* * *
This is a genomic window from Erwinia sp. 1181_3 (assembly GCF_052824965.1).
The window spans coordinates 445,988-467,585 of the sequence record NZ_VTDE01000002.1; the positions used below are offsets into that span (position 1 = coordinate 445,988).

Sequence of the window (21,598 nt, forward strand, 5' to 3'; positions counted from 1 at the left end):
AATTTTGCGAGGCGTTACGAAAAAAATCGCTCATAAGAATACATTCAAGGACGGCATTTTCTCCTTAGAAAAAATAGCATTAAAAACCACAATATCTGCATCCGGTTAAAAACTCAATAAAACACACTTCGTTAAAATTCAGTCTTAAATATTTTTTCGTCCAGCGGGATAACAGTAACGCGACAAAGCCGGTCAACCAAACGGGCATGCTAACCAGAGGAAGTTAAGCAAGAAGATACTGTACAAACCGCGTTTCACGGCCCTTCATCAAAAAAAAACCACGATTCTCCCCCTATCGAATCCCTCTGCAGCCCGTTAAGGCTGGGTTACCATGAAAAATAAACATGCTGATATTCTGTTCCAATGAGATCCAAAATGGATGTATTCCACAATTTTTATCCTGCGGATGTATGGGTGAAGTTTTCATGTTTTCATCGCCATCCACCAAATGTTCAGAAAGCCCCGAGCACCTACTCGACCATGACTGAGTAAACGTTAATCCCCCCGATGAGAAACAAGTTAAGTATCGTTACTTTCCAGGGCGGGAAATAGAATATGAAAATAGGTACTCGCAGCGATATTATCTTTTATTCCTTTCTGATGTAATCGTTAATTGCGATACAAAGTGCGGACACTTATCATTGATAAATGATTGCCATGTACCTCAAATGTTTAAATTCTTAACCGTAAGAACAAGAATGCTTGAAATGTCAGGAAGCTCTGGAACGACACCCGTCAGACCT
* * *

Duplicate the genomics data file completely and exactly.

This is a genomic window from Erwinia sp. 1181_3 (assembly GCF_052824965.1).
The window spans coordinates 445,988-467,585 of the sequence record NZ_VTDE01000002.1; the positions used below are offsets into that span (position 1 = coordinate 445,988).

Sequence of the window (21,598 nt, forward strand, 5' to 3'; positions counted from 1 at the left end):
AATTTTGCGAGGCGTTACGAAAAAAATCGCTCATAAGAATACATTCAAGGACGGCATTTTCTCCTTAGAAAAAATAGCATTAAAAACCACAATATCTGCATCCGGTTAAAAACTCAATAAAACACACTTCGTTAAAATTCAGTCTTAAATATTTTTTCGTCCAGCGGGATAACAGTAACGCGACAAAGCCGGTCAACCAAACGGGCATGCTAACCAGAGGAAGTTAAGCAAGAAGATACTGTACAAACCGCGTTTCACGGCCCTTCATCAAAAAAAAACCACGATTCTCCCCCTATCGAATCCCTCTGCAGCCCGTTAAGGCTGGGTTACCATGAAAAATAAACATGCTGATATTCTGTTCCAATGAGATCCAAAATGGATGTATTCCACAATTTTTATCCTGCGGATGTATGGGTGAAGTTTTCATGTTTTCATCGCCATCCACCAAATGTTCAGAAAGCCCCGAGCACCTACTCGACCATGACTGAGTAAACGTTAATCCCCCCGATGAGAAACAAGTTAAGTATCGTTACTTTCCAGGGCGGGAAATAGAATATGAAAATAGGTACTCGCAGCGATATTATCTTTTATTCCTTTCTGATGTAATCGTTAATTGCGATACAAAGTGCGGACACTTATCATTGATAAATGATTGCCATGTACCTCAAATGTTTAAATTCTTAACCGTAAGAACAAGAATGCTTGAAATGTCAGGAAGCTCTGGAACGACACCCGTCAGACCT